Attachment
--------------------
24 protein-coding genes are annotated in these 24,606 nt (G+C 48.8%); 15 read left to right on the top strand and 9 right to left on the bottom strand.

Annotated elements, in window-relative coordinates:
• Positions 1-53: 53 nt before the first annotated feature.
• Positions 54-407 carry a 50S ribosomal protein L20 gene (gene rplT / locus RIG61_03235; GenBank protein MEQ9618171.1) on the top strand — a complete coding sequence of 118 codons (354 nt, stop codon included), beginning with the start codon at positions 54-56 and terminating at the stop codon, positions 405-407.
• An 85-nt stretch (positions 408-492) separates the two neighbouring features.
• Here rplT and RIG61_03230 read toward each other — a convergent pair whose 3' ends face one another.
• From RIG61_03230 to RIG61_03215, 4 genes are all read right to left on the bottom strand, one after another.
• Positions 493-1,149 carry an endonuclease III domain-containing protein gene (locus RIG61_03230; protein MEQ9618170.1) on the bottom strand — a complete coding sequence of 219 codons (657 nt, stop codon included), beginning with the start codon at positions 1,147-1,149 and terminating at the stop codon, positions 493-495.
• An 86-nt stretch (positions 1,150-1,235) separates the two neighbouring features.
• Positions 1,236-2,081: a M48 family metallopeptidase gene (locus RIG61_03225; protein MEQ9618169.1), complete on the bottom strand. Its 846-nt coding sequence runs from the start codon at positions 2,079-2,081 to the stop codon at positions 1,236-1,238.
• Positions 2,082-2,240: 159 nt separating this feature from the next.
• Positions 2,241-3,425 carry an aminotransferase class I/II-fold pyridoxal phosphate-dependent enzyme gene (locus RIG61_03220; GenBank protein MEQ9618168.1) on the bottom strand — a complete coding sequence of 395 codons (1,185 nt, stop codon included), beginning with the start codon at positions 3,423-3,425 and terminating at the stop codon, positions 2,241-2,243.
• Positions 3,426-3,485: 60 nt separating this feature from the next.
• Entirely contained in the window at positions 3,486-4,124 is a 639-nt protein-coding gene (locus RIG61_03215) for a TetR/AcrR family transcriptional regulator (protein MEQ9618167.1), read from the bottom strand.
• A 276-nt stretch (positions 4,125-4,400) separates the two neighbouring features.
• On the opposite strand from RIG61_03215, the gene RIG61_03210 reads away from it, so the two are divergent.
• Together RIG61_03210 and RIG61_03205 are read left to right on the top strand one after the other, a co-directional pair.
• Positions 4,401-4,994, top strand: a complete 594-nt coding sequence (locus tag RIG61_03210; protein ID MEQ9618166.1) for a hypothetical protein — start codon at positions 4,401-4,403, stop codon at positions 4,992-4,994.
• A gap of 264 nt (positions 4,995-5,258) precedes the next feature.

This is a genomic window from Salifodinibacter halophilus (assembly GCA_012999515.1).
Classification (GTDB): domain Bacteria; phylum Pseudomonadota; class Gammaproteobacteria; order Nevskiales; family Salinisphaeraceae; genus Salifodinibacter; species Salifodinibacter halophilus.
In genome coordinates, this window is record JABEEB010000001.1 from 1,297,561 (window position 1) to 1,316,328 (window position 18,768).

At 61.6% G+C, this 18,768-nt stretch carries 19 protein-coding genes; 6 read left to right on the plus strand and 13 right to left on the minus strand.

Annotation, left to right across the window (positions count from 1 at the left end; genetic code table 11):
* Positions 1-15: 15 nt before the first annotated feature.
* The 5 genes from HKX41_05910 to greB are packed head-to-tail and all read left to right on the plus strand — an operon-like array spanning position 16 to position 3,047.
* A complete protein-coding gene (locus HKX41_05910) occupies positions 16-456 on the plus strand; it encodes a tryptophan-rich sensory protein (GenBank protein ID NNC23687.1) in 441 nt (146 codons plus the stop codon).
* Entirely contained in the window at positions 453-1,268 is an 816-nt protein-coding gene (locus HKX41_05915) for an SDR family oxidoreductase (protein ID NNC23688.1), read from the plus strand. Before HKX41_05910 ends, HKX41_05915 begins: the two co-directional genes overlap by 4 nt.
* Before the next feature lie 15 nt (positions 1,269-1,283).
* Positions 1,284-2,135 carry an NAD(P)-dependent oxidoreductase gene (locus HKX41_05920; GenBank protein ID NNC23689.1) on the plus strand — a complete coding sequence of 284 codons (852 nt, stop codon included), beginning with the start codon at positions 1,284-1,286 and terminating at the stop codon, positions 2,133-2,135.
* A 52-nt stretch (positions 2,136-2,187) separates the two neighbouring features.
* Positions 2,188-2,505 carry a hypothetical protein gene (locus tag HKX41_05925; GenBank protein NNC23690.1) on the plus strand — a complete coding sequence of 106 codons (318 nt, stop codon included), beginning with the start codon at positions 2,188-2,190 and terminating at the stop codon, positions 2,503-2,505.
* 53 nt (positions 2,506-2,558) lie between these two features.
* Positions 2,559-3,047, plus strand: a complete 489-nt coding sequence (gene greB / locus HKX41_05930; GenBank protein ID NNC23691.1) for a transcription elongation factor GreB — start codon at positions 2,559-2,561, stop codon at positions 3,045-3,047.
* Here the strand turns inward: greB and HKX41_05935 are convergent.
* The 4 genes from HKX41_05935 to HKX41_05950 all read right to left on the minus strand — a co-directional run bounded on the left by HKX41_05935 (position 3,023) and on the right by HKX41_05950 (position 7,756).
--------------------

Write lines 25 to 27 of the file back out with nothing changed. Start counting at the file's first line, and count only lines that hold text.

* Positions 1-15: 15 nt before the first annotated feature.
* The 5 genes from HKX41_05910 to greB are packed head-to-tail and all read left to right on the plus strand — an operon-like array spanning position 16 to position 3,047.
* A complete protein-coding gene (locus HKX41_05910) occupies positions 16-456 on the plus strand; it encodes a tryptophan-rich sensory protein (GenBank protein ID NNC23687.1) in 441 nt (146 codons plus the stop codon).